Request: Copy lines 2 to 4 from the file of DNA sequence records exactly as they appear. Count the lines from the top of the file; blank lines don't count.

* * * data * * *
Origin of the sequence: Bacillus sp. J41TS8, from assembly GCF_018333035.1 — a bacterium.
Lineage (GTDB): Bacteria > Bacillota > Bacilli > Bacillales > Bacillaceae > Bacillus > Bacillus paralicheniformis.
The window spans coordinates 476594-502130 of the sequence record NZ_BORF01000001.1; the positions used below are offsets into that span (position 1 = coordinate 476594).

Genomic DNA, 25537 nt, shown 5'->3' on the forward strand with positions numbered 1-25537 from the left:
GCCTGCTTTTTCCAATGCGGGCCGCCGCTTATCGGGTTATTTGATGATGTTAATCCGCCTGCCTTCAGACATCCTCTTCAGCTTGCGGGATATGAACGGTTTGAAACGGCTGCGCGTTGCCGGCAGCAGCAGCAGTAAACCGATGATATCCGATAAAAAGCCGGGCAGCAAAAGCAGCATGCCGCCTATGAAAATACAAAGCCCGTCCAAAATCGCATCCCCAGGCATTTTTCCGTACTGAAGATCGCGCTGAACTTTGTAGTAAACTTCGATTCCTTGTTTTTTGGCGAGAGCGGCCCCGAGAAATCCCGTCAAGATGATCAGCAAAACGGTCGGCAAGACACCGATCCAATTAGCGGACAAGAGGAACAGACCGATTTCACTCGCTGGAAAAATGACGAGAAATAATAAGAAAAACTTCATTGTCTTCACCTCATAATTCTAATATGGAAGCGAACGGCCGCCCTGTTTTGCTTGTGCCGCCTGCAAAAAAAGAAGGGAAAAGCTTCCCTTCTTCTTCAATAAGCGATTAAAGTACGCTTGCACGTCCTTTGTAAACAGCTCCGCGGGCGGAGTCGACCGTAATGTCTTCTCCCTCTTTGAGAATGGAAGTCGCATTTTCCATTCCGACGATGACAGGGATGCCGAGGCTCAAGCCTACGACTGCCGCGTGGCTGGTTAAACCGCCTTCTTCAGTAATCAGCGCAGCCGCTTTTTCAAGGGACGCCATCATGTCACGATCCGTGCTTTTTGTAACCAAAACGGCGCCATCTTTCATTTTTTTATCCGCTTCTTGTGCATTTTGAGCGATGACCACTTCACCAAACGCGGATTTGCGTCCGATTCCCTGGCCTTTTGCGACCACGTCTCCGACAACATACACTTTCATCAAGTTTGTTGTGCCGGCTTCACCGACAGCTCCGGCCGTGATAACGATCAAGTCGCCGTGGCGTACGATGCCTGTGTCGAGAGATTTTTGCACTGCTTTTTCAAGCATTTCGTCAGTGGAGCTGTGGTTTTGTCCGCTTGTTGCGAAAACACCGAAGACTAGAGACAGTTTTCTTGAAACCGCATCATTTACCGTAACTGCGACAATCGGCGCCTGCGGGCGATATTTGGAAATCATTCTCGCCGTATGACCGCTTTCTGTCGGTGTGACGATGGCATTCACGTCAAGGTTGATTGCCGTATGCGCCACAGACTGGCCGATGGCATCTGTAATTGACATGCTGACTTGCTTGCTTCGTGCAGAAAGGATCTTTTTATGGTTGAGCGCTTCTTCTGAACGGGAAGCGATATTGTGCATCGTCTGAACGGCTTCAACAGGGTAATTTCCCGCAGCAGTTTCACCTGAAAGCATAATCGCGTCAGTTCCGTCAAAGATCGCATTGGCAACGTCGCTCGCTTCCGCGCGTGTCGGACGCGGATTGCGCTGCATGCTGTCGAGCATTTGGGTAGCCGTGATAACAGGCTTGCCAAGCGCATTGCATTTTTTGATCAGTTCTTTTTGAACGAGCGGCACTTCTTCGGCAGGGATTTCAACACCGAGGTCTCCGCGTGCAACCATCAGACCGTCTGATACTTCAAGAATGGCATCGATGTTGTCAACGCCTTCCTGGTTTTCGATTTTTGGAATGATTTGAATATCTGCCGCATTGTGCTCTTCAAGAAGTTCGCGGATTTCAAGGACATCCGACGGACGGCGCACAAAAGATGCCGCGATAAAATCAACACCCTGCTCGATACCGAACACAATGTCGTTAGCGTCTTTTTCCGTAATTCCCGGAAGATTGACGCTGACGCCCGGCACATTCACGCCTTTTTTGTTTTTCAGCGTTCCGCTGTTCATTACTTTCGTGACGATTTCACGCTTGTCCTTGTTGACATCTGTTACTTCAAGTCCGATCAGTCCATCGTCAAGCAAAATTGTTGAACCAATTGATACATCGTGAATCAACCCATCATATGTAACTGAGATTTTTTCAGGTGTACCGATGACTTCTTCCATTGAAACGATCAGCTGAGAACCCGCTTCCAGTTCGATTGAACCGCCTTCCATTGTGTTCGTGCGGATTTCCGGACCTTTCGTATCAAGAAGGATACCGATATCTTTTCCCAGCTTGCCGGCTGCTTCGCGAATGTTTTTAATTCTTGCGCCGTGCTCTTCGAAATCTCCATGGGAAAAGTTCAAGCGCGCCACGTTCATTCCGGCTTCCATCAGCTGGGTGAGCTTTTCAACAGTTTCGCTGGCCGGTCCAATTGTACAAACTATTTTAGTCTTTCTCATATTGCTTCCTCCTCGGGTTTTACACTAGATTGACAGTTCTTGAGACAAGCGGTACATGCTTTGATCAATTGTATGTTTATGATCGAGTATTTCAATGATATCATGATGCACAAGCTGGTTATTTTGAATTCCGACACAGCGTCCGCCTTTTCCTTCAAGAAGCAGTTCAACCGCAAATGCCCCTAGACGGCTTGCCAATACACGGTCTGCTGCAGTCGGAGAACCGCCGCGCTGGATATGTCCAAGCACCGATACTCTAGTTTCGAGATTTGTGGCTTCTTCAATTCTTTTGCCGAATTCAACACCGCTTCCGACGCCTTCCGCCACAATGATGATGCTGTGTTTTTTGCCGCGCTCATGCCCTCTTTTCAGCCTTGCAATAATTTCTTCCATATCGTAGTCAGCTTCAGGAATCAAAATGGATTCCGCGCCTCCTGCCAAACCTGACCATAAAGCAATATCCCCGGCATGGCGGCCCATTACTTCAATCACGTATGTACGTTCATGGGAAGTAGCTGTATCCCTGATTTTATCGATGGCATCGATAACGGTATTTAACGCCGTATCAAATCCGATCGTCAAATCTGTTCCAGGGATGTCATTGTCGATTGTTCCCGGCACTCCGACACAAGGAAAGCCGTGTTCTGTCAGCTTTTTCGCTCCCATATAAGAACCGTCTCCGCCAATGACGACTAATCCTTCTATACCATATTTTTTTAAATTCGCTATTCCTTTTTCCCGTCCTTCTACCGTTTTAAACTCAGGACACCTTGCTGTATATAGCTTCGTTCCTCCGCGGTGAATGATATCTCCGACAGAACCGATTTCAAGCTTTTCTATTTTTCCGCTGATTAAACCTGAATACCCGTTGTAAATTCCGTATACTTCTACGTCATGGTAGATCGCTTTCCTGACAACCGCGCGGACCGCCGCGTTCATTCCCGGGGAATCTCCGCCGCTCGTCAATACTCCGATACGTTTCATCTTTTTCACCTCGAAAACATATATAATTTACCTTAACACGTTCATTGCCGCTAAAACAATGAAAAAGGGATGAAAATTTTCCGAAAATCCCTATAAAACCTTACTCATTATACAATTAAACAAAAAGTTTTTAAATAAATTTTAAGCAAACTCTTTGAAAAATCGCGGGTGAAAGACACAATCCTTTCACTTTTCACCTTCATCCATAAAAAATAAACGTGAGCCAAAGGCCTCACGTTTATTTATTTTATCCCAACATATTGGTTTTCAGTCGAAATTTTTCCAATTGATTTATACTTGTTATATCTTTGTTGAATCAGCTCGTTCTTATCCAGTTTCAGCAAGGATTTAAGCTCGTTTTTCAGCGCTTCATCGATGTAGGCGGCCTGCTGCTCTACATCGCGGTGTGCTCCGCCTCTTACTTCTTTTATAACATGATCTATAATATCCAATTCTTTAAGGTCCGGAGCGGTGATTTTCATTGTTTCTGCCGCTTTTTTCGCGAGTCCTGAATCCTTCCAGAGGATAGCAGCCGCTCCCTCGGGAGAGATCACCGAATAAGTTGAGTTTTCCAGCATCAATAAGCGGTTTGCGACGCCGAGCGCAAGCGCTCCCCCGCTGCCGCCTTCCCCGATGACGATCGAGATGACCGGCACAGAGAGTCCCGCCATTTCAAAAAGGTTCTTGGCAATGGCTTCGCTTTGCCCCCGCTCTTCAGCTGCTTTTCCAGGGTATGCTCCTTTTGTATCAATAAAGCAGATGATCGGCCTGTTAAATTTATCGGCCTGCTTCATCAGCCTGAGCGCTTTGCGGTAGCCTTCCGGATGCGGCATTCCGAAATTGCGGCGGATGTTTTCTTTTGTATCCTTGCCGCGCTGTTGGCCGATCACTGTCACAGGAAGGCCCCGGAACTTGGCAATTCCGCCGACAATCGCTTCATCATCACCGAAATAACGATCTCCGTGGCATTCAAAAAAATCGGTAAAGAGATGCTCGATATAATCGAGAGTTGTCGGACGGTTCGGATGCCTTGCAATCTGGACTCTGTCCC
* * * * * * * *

Lineage (GTDB): Bacteria > Bacillota > Bacilli > Bacillales > Bacillaceae > Bacillus > Bacillus paralicheniformis.
The window spans coordinates 476594-502130 of the sequence record NZ_BORF01000001.1; the positions used below are offsets into that span (position 1 = coordinate 476594).

Genomic DNA, 25537 nt, shown 5'->3' on the forward strand with positions numbered 1-25537 from the left: